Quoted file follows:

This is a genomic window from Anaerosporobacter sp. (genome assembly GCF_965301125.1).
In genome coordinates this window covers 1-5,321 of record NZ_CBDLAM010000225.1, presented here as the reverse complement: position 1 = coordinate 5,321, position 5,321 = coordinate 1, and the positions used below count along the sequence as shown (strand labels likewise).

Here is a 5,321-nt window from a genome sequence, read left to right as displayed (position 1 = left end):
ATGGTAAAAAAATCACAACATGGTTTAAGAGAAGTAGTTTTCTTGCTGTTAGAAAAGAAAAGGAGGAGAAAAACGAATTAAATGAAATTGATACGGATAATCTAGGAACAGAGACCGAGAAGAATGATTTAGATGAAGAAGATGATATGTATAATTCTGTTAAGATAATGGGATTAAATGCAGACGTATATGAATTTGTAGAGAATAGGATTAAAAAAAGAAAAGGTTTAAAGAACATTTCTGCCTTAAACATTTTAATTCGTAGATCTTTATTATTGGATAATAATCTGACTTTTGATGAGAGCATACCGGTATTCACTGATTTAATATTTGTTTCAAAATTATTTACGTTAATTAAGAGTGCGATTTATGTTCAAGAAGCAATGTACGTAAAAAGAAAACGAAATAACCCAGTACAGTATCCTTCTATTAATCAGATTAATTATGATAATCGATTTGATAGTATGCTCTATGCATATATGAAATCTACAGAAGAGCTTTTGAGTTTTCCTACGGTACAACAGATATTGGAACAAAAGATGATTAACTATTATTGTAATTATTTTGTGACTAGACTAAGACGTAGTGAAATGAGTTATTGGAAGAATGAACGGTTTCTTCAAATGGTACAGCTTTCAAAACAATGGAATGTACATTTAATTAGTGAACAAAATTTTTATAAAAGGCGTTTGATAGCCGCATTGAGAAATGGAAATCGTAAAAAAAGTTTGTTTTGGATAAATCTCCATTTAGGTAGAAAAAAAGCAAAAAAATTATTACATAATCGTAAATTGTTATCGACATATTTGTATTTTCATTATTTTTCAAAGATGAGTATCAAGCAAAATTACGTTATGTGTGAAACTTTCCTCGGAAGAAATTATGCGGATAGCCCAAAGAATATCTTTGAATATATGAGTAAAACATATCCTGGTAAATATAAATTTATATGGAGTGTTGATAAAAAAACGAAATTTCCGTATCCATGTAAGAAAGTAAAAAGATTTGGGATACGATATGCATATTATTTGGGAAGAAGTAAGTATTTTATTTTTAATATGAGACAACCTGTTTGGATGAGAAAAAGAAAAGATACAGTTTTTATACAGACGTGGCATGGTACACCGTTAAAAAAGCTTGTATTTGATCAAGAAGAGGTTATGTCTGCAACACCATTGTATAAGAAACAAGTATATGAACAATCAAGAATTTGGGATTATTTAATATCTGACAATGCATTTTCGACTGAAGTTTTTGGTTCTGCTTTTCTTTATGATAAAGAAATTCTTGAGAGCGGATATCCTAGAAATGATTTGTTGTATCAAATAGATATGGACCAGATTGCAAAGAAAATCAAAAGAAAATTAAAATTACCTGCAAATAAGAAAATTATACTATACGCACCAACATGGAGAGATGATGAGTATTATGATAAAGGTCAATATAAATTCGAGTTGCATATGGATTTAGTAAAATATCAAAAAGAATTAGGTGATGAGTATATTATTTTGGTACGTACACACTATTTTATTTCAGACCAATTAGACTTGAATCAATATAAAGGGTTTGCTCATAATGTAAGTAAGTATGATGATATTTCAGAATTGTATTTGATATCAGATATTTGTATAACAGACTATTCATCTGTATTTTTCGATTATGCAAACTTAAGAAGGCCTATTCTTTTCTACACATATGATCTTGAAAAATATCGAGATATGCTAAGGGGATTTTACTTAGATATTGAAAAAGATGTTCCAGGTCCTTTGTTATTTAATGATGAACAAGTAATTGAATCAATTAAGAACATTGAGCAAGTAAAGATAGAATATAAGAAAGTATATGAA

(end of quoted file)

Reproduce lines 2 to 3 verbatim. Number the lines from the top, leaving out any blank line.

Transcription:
In genome coordinates this window covers 1-5,321 of record NZ_CBDLAM010000225.1, presented here as the reverse complement: position 1 = coordinate 5,321, position 5,321 = coordinate 1, and the positions used below count along the sequence as shown (strand labels likewise).

Here is a 5,321-nt window from a genome sequence, read left to right as displayed (position 1 = left end):